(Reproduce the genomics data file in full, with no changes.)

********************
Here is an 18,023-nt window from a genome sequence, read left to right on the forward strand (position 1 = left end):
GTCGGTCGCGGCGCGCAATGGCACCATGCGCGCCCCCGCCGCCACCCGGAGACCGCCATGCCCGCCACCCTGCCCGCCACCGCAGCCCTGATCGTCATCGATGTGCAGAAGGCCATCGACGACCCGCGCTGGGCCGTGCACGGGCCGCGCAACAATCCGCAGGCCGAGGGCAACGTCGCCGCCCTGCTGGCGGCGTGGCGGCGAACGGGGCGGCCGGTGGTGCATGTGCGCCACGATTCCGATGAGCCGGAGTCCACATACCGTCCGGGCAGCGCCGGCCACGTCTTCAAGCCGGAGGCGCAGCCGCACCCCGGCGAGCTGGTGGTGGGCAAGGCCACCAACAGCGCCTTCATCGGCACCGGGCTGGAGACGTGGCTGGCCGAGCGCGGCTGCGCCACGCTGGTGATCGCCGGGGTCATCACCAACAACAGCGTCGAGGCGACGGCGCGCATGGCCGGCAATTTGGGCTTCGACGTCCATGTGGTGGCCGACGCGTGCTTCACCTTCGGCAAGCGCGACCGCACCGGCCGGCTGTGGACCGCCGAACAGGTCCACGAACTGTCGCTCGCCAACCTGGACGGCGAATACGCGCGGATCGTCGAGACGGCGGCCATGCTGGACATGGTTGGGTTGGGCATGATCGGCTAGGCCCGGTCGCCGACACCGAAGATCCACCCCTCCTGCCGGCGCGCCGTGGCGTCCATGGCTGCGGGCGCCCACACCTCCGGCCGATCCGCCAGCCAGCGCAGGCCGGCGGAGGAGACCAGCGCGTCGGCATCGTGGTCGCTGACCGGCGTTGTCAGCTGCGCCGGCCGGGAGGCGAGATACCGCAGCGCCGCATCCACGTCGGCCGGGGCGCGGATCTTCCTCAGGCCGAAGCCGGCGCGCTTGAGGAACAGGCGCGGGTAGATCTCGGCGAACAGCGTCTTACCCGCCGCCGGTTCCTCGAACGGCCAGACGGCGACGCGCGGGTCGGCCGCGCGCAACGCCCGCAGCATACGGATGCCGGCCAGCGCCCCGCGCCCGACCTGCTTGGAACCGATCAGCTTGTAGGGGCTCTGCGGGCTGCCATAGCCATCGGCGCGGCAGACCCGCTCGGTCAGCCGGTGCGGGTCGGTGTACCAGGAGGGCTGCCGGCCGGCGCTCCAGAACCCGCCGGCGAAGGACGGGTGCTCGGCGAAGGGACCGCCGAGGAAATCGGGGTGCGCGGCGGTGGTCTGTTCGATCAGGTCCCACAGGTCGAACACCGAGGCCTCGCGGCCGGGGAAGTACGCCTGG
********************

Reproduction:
Here is an 18,023-nt window from a genome sequence, read left to right on the forward strand (position 1 = left end):
GTCGGTCGCGGCGCGCAATGGCACCATGCGCGCCCCCGCCGCCACCCGGAGACCGCCATGCCCGCCACCCTGCCCGCCACCGCAGCCCTGATCGTCATCGATGTGCAGAAGGCCATCGACGACCCGCGCTGGGCCGTGCACGGGCCGCGCAACAATCCGCAGGCCGAGGGCAACGTCGCCGCCCTGCTGGCGGCGTGGCGGCGAACGGGGCGGCCGGTGGTGCATGTGCGCCACGATTCCGATGAGCCGGAGTCCACATACCGTCCGGGCAGCGCCGGCCACGTCTTCAAGCCGGAGGCGCAGCCGCACCCCGGCGAGCTGGTGGTGGGCAAGGCCACCAACAGCGCCTTCATCGGCACCGGGCTGGAGACGTGGCTGGCCGAGCGCGGCTGCGCCACGCTGGTGATCGCCGGGGTCATCACCAACAACAGCGTCGAGGCGACGGCGCGCATGGCCGGCAATTTGGGCTTCGACGTCCATGTGGTGGCCGACGCGTGCTTCACCTTCGGCAAGCGCGACCGCACCGGCCGGCTGTGGACCGCCGAACAGGTCCACGAACTGTCGCTCGCCAACCTGGACGGCGAATACGCGCGGATCGTCGAGACGGCGGCCATGCTGGACATGGTTGGGTTGGGCATGATCGGCTAGGCCCGGTCGCCGACACCGAAGATCCACCCCTCCTGCCGGCGCGCCGTGGCGTCCATGGCTGCGGGCGCCCACACCTCCGGCCGATCCGCCAGCCAGCGCAGGCCGGCGGAGGAGACCAGCGCGTCGGCATCGTGGTCGCTGACCGGCGTTGTCAGCTGCGCCGGCCGGGAGGCGAGATACCGCAGCGCCGCATCCACGTCGGCCGGGGCGCGGATCTTCCTCAGGCCGAAGCCGGCGCGCTTGAGGAACAGGCGCGGGTAGATCTCGGCGAACAGCGTCTTACCCGCCGCCGGTTCCTCGAACGGCCAGACGGCGACGCGCGGGTCGGCCGCGCGCAACGCCCGCAGCATACGGATGCCGGCCAGCGCCCCGCGCCCGACCTGCTTGGAACCGATCAGCTTGTAGGGGCTCTGCGGGCTGCCATAGCCATCGGCGCGGCAGACCCGCTCGGTCAGCCGGTGCGGGTCGGTGTACCAGGAGGGCTGCCGGCCGGCGCTCCAGAACCCGCCGGCGAAGGACGGGTGCTCGGCGAAGGGACCGCCGAGGAAATCGGGGTGCGCGGCGGTGGTCTGTTCGATCAGGTCCCACAGGTCGAACACCGAGGCCTCGCGGCCGGGGAAGTACGCCTGG